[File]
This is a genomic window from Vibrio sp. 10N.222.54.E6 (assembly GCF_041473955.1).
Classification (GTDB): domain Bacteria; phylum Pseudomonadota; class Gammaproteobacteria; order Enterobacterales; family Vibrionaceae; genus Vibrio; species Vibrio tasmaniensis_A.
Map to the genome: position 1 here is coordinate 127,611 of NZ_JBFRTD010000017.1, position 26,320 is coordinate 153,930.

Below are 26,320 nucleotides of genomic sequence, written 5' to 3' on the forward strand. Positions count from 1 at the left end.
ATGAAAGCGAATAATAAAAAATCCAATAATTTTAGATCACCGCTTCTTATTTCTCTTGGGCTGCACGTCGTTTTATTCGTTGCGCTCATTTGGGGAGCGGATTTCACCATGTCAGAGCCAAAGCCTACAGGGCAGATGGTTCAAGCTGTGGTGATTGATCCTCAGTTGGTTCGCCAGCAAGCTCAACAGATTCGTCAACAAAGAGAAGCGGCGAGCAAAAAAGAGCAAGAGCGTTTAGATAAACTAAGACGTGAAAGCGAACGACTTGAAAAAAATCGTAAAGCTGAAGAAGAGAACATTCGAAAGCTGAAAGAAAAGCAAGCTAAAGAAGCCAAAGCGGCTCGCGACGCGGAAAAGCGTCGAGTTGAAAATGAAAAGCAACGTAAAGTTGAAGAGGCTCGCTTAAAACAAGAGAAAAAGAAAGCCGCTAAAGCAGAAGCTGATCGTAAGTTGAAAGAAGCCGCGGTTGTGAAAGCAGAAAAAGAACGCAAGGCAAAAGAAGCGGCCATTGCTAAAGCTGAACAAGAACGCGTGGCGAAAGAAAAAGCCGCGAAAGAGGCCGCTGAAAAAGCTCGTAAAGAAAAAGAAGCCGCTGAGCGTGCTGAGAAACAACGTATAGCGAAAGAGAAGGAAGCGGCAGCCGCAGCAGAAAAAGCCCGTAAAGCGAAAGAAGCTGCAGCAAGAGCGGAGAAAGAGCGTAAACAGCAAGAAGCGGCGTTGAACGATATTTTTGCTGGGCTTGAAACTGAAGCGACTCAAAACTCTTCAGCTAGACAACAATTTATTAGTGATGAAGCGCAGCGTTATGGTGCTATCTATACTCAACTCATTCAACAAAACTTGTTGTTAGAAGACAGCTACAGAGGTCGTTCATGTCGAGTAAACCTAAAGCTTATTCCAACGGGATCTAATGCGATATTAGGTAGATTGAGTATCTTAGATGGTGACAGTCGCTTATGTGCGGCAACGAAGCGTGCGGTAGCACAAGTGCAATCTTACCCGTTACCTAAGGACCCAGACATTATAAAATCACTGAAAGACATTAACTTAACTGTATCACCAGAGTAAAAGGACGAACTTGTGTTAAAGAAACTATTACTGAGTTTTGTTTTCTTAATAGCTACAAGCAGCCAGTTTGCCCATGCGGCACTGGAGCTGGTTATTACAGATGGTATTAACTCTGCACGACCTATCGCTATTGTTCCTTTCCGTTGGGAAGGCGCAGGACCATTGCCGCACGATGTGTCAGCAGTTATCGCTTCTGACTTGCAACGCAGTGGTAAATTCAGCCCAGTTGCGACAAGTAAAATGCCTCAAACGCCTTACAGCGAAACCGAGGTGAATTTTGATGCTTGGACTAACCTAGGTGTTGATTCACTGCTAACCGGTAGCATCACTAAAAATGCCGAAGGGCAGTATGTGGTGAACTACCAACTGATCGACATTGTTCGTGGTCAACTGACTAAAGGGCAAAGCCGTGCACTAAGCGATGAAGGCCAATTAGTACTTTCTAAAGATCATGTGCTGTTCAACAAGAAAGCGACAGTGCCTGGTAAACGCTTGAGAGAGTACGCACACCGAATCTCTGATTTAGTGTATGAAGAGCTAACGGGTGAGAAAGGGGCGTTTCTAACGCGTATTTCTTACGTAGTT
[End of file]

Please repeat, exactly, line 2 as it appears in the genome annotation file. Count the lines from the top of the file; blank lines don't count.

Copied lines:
Classification (GTDB): domain Bacteria; phylum Pseudomonadota; class Gammaproteobacteria; order Enterobacterales; family Vibrionaceae; genus Vibrio; species Vibrio tasmaniensis_A.